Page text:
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Russian Plane May Have Been Downed by Bomb; U.K. Ambassador on Special Relationship with U.S.; One Refugee's Treacherous Journey; Ending the Centuries-Old Illegal Practice of Female Genital Mutilation; Imagine a World. Aired 2-2:30p ET
Aired November 6, 2015 - 14:00:00 ET
THIS IS A RUSH TRANSCRIPT. THIS COPY MAY NOT BE IN ITS FINAL FORM AND MAY BE UPDATED.
CHRISTIANE AMANPOUR, CNN HOST (voice-over): Tonight: is ISIS now a global threat?
If the Russian airliner was bombed, that'll be the question keeping world leaders awake at night. Reaction from key players ahead.
Plus: digging deeper into the Syria disaster. A powerful film shows one refugee's treacherous journey to Europe.
And the barbaric practice of female genital mutilation. A special report takes us inside a cutting room in Kenya and a survivor and activist
joins us here.
AMANPOUR (voice-over): Good evening, everyone. Welcome to the special weekend edition of our program. I'm Christiane Amanpour in London.
This week, dramatic new developments in the case of the Russian airliner that crashed in the Sinai, killing 224 people. The American and
British governments revealed that intelligence suggests a bomb brought down the plane.
But the countries with the most at stake, politically and economically, Egypt and Russia, continue to push back against those
conclusions and, indeed, U.S. officials still say, until they know the results of the investigation, it could be a mechanical failure.
But as that intelligence news was breaking this week, I spoke exclusively to the Egyptian foreign minister, Sameh Shoukry.
AMANPOUR: Foreign Minister Shoukry, thank you for joining me.
Can I first get your reaction, the government's reaction, the president's reaction to this development from the British government?
SAMEH SHOUKRY, EGYPTIAN FOREIGN MINISTER: Well, it's somewhat surprised. The prime minister spoke by phone yesterday to fully discuss
the issue. We can appreciate, of course, the offensive responsibility and desire to provide every protection to U.K. citizens. This is a desire that
we equally share.
But I think it is somewhat premature to make declarations related to what might or might not have happened to the aircraft before the
investigation is completed and before there is a definitive cause for this crash.
AMANPOUR: Foreign Minister, the president, in an interview with the BBC, basically dismissed any notion that there was evidence or even the
possibility of a terrorist attempt on this plane.
Do you believe now that there may possibly be and that the British should be taking these steps pending an investigation?
And they are sending a special team to your country to conduct further investigations.
SHOUKRY: From the outset we've always maintained that this is a matter for the investigation to clarify and we should not prejudge or take
any measure that might have implications.
There were implications also that the fact a large number of Egyptians, who rely heavily on the tourist industry. I think in all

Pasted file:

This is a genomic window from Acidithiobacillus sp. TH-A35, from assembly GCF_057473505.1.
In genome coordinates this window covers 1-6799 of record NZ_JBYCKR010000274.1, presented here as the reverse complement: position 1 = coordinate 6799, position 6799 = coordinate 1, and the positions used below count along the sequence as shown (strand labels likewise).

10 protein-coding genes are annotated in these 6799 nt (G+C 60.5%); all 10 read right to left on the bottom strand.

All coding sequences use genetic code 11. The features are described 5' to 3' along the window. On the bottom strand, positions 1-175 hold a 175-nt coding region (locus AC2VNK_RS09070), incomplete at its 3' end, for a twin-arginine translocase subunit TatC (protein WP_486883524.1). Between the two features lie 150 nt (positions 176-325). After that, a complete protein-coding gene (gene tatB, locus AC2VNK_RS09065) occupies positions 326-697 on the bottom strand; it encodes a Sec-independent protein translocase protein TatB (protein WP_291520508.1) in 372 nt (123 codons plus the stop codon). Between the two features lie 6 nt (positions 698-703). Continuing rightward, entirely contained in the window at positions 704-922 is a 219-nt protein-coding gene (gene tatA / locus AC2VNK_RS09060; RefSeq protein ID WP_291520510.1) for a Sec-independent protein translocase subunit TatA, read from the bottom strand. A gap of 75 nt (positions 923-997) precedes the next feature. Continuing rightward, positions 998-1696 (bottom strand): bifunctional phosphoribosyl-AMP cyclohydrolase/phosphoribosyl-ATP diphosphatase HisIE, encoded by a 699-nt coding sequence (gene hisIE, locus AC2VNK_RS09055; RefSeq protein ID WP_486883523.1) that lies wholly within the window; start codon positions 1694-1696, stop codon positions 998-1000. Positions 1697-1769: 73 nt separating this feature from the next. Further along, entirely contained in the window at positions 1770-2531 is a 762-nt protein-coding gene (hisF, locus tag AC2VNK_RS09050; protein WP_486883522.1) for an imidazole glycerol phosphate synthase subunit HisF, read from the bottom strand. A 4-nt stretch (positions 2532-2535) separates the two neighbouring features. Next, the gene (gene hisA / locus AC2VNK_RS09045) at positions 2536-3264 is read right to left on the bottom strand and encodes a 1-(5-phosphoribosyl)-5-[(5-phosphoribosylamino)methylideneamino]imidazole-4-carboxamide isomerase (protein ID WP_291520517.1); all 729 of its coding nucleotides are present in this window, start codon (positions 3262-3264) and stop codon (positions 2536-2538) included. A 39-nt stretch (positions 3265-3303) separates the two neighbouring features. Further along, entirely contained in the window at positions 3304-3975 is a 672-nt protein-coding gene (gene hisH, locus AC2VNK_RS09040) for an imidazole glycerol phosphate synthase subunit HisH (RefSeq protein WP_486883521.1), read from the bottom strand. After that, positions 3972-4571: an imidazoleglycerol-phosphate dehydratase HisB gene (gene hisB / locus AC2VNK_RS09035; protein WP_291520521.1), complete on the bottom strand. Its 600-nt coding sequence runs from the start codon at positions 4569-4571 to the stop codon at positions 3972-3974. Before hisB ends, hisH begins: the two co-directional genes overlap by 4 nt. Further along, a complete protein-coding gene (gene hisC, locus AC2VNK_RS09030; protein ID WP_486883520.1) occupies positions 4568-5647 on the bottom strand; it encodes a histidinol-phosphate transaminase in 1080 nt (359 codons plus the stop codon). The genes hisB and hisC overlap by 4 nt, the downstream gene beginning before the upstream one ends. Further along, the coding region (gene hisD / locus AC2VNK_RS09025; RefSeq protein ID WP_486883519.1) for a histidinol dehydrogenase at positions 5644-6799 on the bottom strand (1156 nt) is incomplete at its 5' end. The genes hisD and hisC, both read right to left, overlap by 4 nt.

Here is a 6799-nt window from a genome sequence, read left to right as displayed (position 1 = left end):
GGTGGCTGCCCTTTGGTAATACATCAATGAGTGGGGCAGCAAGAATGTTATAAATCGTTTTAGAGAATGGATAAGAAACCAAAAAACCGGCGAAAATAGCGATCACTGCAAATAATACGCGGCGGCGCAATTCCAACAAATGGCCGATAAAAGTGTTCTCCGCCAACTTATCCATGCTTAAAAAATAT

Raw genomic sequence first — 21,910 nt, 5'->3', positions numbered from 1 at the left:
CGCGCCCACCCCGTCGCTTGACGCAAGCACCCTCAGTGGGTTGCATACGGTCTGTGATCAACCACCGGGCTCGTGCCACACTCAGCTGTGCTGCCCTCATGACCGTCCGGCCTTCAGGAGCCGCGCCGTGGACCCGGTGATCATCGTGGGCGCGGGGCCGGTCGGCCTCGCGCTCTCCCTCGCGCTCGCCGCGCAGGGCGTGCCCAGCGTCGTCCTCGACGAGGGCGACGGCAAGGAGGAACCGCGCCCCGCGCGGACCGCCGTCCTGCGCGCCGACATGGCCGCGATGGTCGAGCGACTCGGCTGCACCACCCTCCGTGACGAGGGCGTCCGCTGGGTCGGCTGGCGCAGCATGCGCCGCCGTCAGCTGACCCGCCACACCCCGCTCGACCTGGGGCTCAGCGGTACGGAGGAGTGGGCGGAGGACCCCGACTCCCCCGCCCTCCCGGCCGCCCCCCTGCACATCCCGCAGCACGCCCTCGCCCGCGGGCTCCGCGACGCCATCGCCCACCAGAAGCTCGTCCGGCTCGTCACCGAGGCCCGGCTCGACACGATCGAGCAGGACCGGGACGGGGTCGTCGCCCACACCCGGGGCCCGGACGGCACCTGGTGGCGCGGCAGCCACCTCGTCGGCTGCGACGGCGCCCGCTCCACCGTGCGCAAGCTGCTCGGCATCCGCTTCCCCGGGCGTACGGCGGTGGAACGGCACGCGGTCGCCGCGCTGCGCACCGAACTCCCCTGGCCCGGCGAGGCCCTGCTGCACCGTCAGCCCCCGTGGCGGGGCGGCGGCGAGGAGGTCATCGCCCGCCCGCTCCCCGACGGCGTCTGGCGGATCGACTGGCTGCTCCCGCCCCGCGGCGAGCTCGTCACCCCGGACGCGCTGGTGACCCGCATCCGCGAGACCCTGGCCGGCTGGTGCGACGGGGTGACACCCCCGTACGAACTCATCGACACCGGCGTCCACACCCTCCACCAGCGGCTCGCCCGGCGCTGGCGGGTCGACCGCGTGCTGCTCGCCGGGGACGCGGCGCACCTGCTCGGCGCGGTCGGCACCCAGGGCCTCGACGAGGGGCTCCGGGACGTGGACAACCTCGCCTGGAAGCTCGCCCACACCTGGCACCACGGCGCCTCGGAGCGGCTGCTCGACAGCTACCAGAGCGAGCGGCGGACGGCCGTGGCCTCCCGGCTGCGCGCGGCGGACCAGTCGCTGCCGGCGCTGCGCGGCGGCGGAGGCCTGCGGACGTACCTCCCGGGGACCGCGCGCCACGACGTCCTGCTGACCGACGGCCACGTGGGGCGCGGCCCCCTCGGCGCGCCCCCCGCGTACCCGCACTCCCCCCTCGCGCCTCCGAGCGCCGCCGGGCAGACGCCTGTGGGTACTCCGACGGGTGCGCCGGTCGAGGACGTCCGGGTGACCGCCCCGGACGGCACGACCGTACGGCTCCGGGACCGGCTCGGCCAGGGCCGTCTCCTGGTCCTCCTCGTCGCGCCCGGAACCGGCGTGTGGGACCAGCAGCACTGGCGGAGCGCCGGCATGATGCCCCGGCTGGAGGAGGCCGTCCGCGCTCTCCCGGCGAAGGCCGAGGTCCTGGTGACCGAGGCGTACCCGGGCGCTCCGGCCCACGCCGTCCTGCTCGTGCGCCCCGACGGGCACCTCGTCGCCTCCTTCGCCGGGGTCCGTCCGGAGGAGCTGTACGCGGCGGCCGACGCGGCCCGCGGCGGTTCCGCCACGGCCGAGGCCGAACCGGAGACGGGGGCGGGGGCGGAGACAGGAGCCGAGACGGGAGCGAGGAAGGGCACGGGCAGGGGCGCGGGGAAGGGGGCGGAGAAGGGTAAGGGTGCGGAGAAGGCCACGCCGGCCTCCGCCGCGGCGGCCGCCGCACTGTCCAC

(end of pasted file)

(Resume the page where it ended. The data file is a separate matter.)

concerns should just take caution and have a tempered approach --
SHOUKRY: -- while, at the same time, we are cognizant of the interest and the concern and have provided additional security arrangements in all
of our airports for the protection of our tourists and also to indicate that we are not sparing any efforts.
But that does not in any way imply one outcome or another.
AMANPOUR: Islamic State Sinai affiliate claimed responsibility, raising big questions about the global threat of ISIS. Ambassador Sir
Peter Westmacott, envoy to Washington and, before that, to a host of Middle East countries, joined me in the studio.
AMANPOUR: Ambassador, welcome.
SIR PETER WESTMACOTT, U.K. AMBASSADOR TO THE U.S.: Thank you, Christiane.
AMANPOUR: You just heard what the foreign minister said, that they're disappointed and surprised by this, particularly since the investigation
has not been complete.
From the British government point of view, is this a hasty decision or is this prudent?
WESTMACOTT: I think the Number 10 statement speaks for itself. We don't take these decisions lightly, as you know. And the reality is that
the two biggest group of tourists in Sharm el-Sheikh tend to be Russians and British. There are a lot of people there.
The government has a duty of care to British subjects. And if we put out a statement which says that we fear that it may have well been brought
down by an explosive device, you know, we have said that because we have reason to fear that may be the case. We're not -- it's not a premature,
it's not a hasty judgment. We haven't said this is what happened. We don't know for sure.
Investigations are continuing; we look forward, of course, to hearing the results of the investigation of the black box. We're very conscious of
the importance of Israel's tourist -- Egypt's tourist industry. We're delighted that President Sisi is here in town and the prime minister and he
will obviously have some very important discussions tomorrow.
But, please, don't think that this is a decision taken lightly. It's because of the concern that we have and the responsibility we have for the
safety of British tourists.
AMANPOUR: If a bomb did bring that plane down, it puts into sharp focus the price of Russia's military action in Syria. Many believe it's to
prop up the Assad regime, who has been struggling after more than four years of war.
That war has sent millions fleeing for their lives, people like Abu Salah, who continues to risk everything to bring his family to safety in